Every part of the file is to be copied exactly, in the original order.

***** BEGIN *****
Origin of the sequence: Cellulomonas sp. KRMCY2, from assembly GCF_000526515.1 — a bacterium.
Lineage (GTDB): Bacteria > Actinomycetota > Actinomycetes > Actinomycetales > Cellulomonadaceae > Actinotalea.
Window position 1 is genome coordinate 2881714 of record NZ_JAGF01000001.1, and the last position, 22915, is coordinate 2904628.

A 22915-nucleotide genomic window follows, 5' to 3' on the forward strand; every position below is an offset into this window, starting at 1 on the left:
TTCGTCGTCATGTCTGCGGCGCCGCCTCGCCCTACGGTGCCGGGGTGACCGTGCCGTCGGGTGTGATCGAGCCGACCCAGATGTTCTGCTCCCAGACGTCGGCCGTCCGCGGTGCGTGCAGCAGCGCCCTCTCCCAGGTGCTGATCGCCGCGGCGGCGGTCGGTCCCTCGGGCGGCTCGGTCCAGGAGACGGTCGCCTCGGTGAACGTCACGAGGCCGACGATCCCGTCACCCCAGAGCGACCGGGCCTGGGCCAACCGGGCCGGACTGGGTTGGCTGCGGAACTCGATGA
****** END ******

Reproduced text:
Origin of the sequence: Cellulomonas sp. KRMCY2, from assembly GCF_000526515.1 — a bacterium.
Lineage (GTDB): Bacteria > Actinomycetota > Actinomycetes > Actinomycetales > Cellulomonadaceae > Actinotalea.
Window position 1 is genome coordinate 2881714 of record NZ_JAGF01000001.1, and the last position, 22915, is coordinate 2904628.

A 22915-nucleotide genomic window follows, 5' to 3' on the forward strand; every position below is an offset into this window, starting at 1 on the left:
TTCGTCGTCATGTCTGCGGCGCCGCCTCGCCCTACGGTGCCGGGGTGACCGTGCCGTCGGGTGTGATCGAGCCGACCCAGATGTTCTGCTCCCAGACGTCGGCCGTCCGCGGTGCGTGCAGCAGCGCCCTCTCCCAGGTGCTGATCGCCGCGGCGGCGGTCGGTCCCTCGGGCGGCTCGGTCCAGGAGACGGTCGCCTCGGTGAACGTCACGAGGCCGACGATCCCGTCACCCCAGAGCGACCGGGCCTGGGCCAACCGGGCCGGACTGGGTTGGCTGCGGAACTCGATGA